It’s the bottom of the 10th, tense, rubber game against arch-rival Boston. Joe Girardi still has relievers at his disposal in the pen and a day off to follow. Not quite the dire situation necessitating the use of weekend emergency reliever Phil Hughes.
That’s a guy who’s just back from a three-month absence due to dead arm and was just starting to gain some consistency as a starter. Hughes’ season ERA is 7.11 but he has given up two or less runs in four of his five starts since returning from the DL.
The Yankees’ problem is they have too many cooks in the kitchen—too many arms they want to put in the rotation. So it’s Hughes and rookie Ivan Nova who are being yanked around, unable to gain rhythm or confidence.
Nova earned the fifth spot in the rotation in spring training and became a solid option, continually improving. In eight starts since June 3, he has six quality ones and six wins, raising his record to 10-4. But the Hughes injury ultimately proved costly to the rookie Nova, as Freddy Garcia moved from pen to penciled in every fifth day and returned to his Cy Young-caliber form of a decade earlier.
With the revivals of Garcia and Bartolo Colon, the Yankees are now in a pickle met with a month of indecision. From the outside, it seems that they just do not know what to do with their options. Nova was sent down to allow for the return of Hughes but returned last Saturday when the Yankees needed another starter for the doubleheader with the Orioles.
He pitched well in that start and then had his best big league outing yet, striking out 10 in 7.2 innings against the White Sox.
So now, the Yankees are waffling. Nova was good before the decision to demote him and he’s pitching even better since his return. Colon and Garcia both have low ERAs in the threes. You can’t move either of them. A.J. Burnett is struggling but he’s making $16.5 million this season. He’s not going anywhere either.
That means it comes down to Hughes and Nova—a decision the Yankees already made, right or wrong, a little more than a month ago when Hughes took Nova’s spot in the rotation.
What has changed?
Nothing. Hughes has not pitched poorly, especially for a guy coming back from injury. Nova is still dealing well.
The Yankees need to make up their mind and stick to it. The indecision with Hughes has been an issue that has plagued his career since the start. He’s been a starter, a reliever, then a starter again. Now this weekend, he’s suddenly available as an emergency relief option. What are the Yankees doing?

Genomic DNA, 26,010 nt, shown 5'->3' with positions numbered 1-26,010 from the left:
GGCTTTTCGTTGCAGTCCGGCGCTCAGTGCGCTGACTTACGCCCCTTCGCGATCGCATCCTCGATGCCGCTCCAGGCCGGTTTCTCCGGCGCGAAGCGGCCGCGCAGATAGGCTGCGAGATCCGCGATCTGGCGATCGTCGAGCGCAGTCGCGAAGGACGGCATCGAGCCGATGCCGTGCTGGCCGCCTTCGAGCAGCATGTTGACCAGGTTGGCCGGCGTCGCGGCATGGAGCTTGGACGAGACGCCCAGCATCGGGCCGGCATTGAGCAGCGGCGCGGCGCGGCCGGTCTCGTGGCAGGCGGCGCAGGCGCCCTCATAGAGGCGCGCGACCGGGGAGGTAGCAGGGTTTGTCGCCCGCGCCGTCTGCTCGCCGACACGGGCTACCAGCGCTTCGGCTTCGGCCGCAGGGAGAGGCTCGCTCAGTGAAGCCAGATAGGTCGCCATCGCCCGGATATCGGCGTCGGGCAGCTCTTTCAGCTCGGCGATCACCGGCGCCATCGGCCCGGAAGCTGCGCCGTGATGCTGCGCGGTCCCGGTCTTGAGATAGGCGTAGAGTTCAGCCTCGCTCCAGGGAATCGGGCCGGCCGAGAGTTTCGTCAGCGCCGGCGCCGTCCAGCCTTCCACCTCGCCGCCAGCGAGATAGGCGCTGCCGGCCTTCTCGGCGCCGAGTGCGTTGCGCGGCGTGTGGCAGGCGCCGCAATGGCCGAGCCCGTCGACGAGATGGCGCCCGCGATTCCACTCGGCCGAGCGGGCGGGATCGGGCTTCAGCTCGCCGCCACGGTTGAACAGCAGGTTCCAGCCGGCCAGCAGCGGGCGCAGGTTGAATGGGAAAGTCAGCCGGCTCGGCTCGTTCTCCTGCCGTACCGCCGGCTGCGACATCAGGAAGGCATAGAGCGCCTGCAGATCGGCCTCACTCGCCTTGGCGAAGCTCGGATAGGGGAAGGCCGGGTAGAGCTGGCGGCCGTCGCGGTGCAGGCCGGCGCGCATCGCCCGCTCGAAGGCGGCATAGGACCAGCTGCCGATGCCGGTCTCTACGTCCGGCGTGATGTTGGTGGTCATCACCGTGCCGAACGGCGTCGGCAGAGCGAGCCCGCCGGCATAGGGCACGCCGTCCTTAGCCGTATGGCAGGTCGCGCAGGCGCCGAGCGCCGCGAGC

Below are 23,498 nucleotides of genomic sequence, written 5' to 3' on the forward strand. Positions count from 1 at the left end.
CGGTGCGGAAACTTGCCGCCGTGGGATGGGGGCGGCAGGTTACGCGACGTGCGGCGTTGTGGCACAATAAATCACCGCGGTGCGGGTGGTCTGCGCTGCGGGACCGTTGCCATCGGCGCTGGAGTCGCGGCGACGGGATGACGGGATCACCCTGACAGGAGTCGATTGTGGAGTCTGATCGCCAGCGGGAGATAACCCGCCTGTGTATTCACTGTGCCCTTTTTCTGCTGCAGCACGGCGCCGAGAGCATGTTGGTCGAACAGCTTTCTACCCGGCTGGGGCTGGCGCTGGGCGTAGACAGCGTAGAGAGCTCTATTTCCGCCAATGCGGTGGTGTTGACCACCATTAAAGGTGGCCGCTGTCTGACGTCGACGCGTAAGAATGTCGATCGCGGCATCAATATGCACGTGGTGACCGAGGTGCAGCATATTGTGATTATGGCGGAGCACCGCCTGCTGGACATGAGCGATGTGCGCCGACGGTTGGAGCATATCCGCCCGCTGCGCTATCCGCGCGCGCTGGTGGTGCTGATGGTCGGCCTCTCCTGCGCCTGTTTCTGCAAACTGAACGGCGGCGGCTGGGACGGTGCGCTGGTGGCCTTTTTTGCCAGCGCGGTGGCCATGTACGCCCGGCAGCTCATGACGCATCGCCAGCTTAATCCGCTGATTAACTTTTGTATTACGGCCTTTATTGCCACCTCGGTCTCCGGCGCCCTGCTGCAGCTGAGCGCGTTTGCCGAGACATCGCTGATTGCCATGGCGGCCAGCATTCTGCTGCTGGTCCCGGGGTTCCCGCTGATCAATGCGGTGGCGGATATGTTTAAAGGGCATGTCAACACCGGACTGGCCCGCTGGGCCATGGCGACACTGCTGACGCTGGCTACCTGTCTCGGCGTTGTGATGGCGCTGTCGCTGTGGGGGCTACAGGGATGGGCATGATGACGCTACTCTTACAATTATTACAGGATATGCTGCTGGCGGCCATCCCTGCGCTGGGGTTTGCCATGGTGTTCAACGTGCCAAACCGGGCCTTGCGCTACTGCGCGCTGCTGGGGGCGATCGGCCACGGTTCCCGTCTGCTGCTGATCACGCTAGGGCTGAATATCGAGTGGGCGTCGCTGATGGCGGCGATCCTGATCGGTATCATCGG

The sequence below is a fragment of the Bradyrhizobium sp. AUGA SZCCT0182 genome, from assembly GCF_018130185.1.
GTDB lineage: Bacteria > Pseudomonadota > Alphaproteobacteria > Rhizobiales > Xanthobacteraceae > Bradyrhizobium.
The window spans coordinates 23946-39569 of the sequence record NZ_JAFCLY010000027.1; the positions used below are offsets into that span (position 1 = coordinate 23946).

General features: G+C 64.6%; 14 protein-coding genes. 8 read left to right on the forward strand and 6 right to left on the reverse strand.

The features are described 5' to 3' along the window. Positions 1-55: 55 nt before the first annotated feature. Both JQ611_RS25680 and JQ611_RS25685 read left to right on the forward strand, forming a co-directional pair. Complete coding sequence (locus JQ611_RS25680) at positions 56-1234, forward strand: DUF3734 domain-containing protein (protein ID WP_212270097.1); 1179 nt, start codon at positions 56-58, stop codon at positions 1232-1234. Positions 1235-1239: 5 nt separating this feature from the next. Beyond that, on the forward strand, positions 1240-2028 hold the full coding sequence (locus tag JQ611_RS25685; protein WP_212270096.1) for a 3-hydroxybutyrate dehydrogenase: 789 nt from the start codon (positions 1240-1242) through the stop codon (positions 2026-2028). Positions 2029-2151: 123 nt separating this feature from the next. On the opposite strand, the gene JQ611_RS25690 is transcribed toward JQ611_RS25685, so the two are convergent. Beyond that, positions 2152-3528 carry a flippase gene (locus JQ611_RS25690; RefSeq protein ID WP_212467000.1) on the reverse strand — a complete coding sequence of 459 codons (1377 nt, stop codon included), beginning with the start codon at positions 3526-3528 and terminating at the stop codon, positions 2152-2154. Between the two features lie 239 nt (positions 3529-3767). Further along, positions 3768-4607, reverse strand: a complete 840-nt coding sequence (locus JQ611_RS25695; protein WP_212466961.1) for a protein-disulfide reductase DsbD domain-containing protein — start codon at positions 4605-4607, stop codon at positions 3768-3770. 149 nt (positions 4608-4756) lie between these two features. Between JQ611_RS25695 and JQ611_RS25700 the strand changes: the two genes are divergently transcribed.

Hughes is being pulled around like a piece of putty, and eventually when you mess with it too much, it’s gonna rip in half. It has already proven detrimental in the career of Joba Chamberlain, a dominant reliever who the team tried to turn into a starter and ended up rendering a less effective pitcher than before.
There have been plenty of guys who have been moved from relief to starting and been successful. Alexi Ogando of the Rangers is the latest example. David Price with the 2009 Rays was a future starter who was used as a valuable postseason reliever, but then rightly put in the rotation and allowed to carve his niche there.
The Yankees waffle with their young pitchers and in turn have to be killing their confidence. Hughes was just beginning to look solid again, set to make another start Tuesday against the Los Angeles Angels, but for some reason he becomes an emergency long-relief option from the bullpen. That led to him being thrown into the fire of an extra inning, tied game at Fenway even though he hasn’t relieved since the 2009 postseason.
Hughes won 18 games and finished with a 4.19 ERA last season. That’s pretty good for a guy in his first full season as a starter. The Rays wouldn’t throw Price in the bullpen as an “emergency reliever” if he was coming back from injury. The Yankees shouldn’t be doing the same with Hughes.
Whether it’s going to a six-man rotation or sending Nova or Hughes down, a decision needs to be made once and for all. With other talented young arms like Manny Banuelos and Dellin Betances waiting in the wings, the Yankees need to learn from their mistakes and properly develop them. Mismanagement is not an option in bringing more championships to the Bronx.